(c) Copyright PWxyz, LLC. All rights reserved

New York Times Bestsellers
Click to search this book in our catalog My Dark Vanessa
by Kate Elizabeth Russell

Kirkus The #MeToo movement forces a struggling young woman to confront the abusive relationship that defines her sexual and romantic past.At 15, Vanessa Wye falls for her English teacher at Browick, a private boarding school. Jacob Strane is 42, "big, broad, and so tall that his shoulders hunch as though his body wants to apologize for taking up so much space." Strane woos Vanessa with Nabokov's novels, Plath's poetry, and furtive caresses in his back office. "I think we're very similar, Nessa," Strane tells her during a one-on-one conference. "I can tell from the way you write that you're a dark romantic like me." Soon, Vanessa is reveling in her newfound power of attraction, pursuing sleepovers at Strane's house, and conducting what she feels is a secret affair right under the noses of the administration. More than 15 years later, at the height of the #MeToo movement, Taylor Birch, another young woman from Browick, publicly accuses Strane of sexual abuse. When a young journalist reaches out to Vanessa to corroborate Taylor's story, Vanessa's world begins to unravel. "Because even if I sometimes use the word abuse to describe certain things that were done to me, in someone else's mouth the word turns ugly and absolute....It swallows me and all the times I wanted it, begged for it," Vanessa tells herself. Russell weaves Vanessa's memories of high school together with the social media-saturated callout culture of the present moment, as Vanessa struggles to determine whether the love story she has told about herself is, in fact, a tragedy of unthinkable proportions. Russell's debut is a rich psychological study of the aftermath of abuse, and her novel asks readers both to take Vanessa's assertions of agency at face value and to determine the real, psychological harm perpetrated against her by an abusive adult. What emerges is a devastating cultural portrait of enablement and the harm we allow young women to shoulder. "The excuses we make for them are outrageous," Vanessa concludes about abusive men, "but they're nothing compared with the ones we make for ourselves."A gut-wrenching debut. Copyright Kirkus Reviews, used with permission.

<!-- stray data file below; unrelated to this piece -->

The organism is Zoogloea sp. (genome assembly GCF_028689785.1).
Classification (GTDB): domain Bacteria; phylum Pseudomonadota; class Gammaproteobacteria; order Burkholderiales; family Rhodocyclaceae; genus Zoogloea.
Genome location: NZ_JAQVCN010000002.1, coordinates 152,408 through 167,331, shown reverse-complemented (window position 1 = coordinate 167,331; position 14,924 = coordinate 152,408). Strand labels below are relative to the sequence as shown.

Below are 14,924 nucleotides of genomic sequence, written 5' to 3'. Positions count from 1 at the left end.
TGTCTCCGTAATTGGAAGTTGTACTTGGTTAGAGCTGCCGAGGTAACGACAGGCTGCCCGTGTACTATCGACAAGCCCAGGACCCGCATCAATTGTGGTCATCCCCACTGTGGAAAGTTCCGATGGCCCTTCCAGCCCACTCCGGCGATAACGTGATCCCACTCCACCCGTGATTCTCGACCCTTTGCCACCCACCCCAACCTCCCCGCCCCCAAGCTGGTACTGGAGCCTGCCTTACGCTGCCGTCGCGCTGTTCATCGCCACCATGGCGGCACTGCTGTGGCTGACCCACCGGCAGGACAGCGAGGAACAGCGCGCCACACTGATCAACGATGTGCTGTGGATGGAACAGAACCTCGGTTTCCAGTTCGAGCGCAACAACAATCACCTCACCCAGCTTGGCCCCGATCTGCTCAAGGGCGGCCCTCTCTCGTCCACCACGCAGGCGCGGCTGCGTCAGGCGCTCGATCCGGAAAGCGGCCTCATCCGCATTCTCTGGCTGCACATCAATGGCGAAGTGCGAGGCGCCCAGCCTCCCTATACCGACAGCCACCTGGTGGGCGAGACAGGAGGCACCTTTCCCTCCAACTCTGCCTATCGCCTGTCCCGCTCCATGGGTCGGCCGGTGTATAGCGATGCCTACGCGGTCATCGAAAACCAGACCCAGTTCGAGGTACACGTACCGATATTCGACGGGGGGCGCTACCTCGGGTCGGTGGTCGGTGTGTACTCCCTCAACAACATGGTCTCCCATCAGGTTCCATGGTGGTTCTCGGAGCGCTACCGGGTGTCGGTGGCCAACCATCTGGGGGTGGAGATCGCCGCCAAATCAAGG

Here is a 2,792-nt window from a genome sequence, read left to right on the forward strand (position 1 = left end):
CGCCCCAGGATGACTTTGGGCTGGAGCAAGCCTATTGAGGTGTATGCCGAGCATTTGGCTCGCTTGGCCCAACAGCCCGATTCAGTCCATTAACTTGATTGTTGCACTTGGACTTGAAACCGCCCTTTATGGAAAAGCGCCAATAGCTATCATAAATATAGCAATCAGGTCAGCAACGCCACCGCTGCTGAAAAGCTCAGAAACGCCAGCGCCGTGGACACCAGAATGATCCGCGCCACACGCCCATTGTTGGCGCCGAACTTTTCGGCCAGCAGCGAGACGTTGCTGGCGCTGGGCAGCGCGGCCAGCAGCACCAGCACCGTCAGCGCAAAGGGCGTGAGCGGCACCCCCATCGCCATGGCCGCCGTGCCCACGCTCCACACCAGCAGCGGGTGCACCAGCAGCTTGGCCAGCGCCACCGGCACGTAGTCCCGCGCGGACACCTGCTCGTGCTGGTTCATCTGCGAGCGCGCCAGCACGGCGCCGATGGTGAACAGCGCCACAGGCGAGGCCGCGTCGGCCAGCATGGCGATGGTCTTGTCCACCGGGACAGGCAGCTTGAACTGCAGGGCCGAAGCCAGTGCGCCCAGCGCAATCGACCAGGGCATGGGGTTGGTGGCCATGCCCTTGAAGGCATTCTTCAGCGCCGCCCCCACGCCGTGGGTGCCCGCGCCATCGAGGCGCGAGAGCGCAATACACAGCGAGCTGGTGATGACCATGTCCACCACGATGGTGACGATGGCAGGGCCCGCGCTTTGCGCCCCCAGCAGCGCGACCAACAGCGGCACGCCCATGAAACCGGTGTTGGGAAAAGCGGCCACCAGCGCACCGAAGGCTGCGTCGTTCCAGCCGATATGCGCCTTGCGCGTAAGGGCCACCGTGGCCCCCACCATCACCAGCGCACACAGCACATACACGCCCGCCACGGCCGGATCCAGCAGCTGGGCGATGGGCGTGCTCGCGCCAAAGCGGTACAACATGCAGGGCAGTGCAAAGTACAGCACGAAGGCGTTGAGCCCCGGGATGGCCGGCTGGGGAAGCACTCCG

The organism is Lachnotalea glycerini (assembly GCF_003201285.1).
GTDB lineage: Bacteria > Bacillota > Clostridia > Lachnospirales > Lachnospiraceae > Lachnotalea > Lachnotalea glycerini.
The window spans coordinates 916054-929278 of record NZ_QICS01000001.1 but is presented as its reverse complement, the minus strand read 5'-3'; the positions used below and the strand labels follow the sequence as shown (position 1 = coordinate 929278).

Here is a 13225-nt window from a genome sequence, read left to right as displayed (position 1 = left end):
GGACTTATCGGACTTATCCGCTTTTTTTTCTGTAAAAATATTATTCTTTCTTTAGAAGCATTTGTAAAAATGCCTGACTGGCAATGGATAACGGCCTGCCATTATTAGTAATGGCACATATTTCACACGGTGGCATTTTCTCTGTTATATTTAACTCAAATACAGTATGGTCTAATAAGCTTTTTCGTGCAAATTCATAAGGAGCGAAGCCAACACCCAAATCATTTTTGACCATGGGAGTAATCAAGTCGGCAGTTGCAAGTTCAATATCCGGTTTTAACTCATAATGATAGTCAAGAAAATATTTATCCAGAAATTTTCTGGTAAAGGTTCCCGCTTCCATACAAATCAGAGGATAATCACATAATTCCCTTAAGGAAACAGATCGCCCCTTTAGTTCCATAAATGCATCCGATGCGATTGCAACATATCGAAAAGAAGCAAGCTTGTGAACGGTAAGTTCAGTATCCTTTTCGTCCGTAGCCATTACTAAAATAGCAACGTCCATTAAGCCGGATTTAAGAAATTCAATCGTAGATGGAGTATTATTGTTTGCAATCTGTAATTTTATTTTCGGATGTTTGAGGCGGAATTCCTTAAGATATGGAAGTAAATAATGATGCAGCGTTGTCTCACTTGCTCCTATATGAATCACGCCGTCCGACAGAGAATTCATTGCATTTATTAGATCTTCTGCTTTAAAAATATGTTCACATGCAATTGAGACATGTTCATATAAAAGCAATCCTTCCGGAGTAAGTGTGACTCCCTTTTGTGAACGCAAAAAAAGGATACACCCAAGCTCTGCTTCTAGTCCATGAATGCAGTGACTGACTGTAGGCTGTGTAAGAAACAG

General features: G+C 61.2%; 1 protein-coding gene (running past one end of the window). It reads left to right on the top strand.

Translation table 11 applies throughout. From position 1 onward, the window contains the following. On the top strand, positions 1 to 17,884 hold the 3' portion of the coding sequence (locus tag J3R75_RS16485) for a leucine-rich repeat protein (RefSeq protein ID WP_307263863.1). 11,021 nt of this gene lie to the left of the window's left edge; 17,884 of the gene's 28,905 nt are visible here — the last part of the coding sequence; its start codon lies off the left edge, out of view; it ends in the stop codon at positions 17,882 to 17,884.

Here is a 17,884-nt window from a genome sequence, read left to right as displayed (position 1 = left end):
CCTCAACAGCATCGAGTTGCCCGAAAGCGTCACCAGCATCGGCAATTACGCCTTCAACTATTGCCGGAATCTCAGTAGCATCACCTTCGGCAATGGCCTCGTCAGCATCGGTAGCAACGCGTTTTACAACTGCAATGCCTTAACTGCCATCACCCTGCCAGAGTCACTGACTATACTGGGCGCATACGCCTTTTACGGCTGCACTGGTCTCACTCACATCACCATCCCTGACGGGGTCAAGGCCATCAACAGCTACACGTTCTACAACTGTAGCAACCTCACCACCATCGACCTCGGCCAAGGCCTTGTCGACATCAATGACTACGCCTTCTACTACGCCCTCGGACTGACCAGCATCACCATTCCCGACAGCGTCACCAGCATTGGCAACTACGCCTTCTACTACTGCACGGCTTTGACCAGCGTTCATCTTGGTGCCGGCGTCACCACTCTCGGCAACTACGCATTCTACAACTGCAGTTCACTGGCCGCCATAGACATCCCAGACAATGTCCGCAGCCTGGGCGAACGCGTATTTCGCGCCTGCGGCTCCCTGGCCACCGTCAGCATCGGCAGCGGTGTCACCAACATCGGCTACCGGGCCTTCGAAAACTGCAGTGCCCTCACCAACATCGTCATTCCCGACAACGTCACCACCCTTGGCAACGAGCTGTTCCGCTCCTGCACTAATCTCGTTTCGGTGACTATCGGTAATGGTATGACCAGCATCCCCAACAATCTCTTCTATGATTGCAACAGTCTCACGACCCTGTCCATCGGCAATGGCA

Copyright © Kirkus Reviews, used with permission.

Book list In the year 2000, high-school sophomore Vanessa returns to her Maine boarding school, Browick, still deflated from last year's falling-out with her best friend. Encouraged to pick up an extracurricular activity, she joins the creative-writing club helmed by her English teacher, Mr. Strane. Soon he is just Strane, a fortysomething man who compliments her poems and the color of her hair, introduces her to Lolita and Poe's ""Annabel Lee,"" and touches her knee when no one's looking. She falls for him, hard. In the other time line in Russell's debut, it's 2017, Vanessa is working in a hotel, and a younger Browick alum has just publicly accused Strane of sexual misconduct while she was a student. A bomb dropped halfway through the novel impacts both story lines significantly. Narrating in present tense, Vanessa is easy to sympathize with, and her story is hard to stop reading. On another level, Russell realistically portrays how this sort of thing could happen Strane's diabolical manipulation, Vanessa's confused love even as Vanessa can't see it or understand how it hurts her. Empathetic, incendiary, and discussable.HIGH-DEMAND BACKSTORY: With dozens of international rights sold and a massive publicity campaign, this is being touted as a defining novel of the #MeToo era.--Annie Bostrom Copyright 2019 Booklist

From Booklist, Copyright © American Library Association. Used with permission.

Library Journal DEBUT At age 15, Vanessa had a relationship with her 42-year-old English teacher, Jacob Strane, who claims to love her for her emotional intelligence and creative writing abilities. At least that's what she tells us nearly two decades later, when another student has called out Strane for their sexual activity and starts a social media firestorm. It also starts Vanessa thinking. She had always believed that she and Strane shared true love and defends him now against this student's so-called lies, but what really happened? Vanessa must decide whether she was a victim or willing participant, which of course raises the question of how willing you can be at age 15 in an unequal power relationship. As Vanessa slowly unpacks what happened, we see her youthful and ongoing denial, the impact of events on her still unsure self, how sedulous Strane was in drawing her in, how unabashed he remains, how much she needed and still needs to believe they had something special, and how she still takes Strane as a measure. VERDICT A deeply relevant debut that the author has been writing since age 16, drawing on her own experiences, and the reading enlightens even as it chills. [See Prepub Alert, 7/1/19.]—Donna Bettencourt, Mesa Cty. P.L., Grand Junction, CO